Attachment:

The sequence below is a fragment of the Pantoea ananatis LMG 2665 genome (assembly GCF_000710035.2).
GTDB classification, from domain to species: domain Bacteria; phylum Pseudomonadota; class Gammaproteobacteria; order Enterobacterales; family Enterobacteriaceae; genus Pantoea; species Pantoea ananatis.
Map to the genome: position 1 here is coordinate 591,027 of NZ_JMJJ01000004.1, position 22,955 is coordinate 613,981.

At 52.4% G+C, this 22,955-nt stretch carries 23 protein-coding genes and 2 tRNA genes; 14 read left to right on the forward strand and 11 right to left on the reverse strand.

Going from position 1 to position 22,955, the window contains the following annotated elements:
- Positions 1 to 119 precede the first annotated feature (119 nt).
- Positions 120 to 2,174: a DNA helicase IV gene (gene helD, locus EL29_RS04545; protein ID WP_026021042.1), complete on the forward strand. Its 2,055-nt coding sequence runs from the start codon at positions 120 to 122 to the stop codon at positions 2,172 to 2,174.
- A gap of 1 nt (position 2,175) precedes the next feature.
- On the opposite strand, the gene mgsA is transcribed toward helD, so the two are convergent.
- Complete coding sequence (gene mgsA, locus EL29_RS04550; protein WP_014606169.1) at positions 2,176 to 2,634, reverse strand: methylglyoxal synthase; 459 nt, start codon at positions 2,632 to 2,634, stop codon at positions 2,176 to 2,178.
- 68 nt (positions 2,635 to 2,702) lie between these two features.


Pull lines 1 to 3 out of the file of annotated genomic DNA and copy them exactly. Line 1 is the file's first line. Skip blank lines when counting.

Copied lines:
The sequence below is a fragment of the Pantoea ananatis LMG 2665 genome (assembly GCF_000710035.2).
GTDB classification, from domain to species: domain Bacteria; phylum Pseudomonadota; class Gammaproteobacteria; order Enterobacterales; family Enterobacteriaceae; genus Pantoea; species Pantoea ananatis.
Map to the genome: position 1 here is coordinate 591,027 of NZ_JMJJ01000004.1, position 22,955 is coordinate 613,981.